Then in the late 1800s Genevieve Stebbins opened the Delsarte School of Expression. Based on the teachings of a 19th century French teacher of Oratory, the Delsarte System looked at human movement and expression as a science that could cure everything from lack of confidence to bad posture. A male reporter for the NY Times wrote a scandalized review of a class he observed, where apparently, “women were twirling around in flowing dresses without the benefit of any corsets, falling down and getting up again as if drunk.” The popularity of Delsartism led first to the marketing of the “Delsarte corset” that allowed more freedom of movement and breathing, and eventually to the dumping of the whole damn idea. We would have never been burning bras if Genevieve hadn’t first suggested tearing off those crazy corsets.

Women who graduated from Stebbins’ schools began to open their own studios around the country. It was one of the first professions where women could assert themselves as “bosses of themselves.” As someone self-employed for most of my life (oh and teaching movement LOL), I like to think it’s because she’s “bleeding through” from 1875 to guide me on my fool’s errand. (Or is it the other way around?)

In the late 1800’s, the world of dance was ruled by males and ballet dominated. The emphasis was on particular techniques that originated with Louis XIV (who by the way fancied himself quite the ballerina). As both men and women learned the power of expression through Delsarte’s system, they broke out and created what we now call modern dance. Think Isadora Duncan, whose wild and wonderful movement changed dance forever. She studied at a Delsarte school. Dance historians will tell you that the Denishawn School began modern dance. But guess what? Ted Shawn studied with Genevieve Stebbins!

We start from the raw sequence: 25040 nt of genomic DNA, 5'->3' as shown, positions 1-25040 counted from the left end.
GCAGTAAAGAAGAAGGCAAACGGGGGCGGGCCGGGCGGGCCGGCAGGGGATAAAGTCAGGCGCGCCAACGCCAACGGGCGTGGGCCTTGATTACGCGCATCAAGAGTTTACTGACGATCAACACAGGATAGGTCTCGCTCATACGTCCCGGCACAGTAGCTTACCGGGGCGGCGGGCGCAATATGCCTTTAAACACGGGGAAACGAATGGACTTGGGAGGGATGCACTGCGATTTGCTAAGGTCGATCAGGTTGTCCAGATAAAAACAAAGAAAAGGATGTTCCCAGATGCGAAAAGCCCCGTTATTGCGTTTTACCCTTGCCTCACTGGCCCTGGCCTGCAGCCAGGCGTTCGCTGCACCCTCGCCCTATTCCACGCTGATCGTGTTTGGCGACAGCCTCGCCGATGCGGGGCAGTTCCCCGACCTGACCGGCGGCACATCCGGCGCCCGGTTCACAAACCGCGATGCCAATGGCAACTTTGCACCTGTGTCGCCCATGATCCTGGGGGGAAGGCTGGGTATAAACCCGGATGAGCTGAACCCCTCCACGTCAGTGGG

In the book, ‘Poetics of Dance,’ Gabriele Brandstetter says, “Stebbins’s main contribution to modern dance – her emphasis on the dynamics of dance movement – is still underestimated even today. She was the first to no longer regard dance from the perspective of dance technique, muscular training, or the systematic development of articulation, emphasizing instead its energetic principles. Stebbins’s elaboration of the Delsarte system heralded a paradigm shift in modern dance in an attempt to redefine dance movement on the basis of a vitalist understanding of dynamics.”

Power is not just about rule. Power is the ability to be authentically yourself and through that be able to help others realize their dreams. I imagine Genevieve in her later years (she died in 1934,) watching flappers, seeing footage of Isadora wildly twirling, and perhaps best of all, women running their own businesses and smiling, knowing that thanks to her future life as Lavinia in 2017, she was able to dare to open up her own movement studio. Why not? Thinking of her just makes me want to twirl around, fall down and get up again.

Lavinia continues the tradition of freedom through movement by teaching The Feldenkrais and Alba Methods and her own unique synthesis of E-Motion.

Want to reclaim your power?  Join Lavinia at the fantabulous Art of Living Retreat Center in Boone, NC MAY 4-7 for a rejuvenating, inspiring retreat.  Besides the fabulous Feldenkrais lessons, there’s yoga, meditation, three meals, a spa, hiking trails – a true way to connect to all your senses

Lavinia Plonka
Written by Lavinia Plonka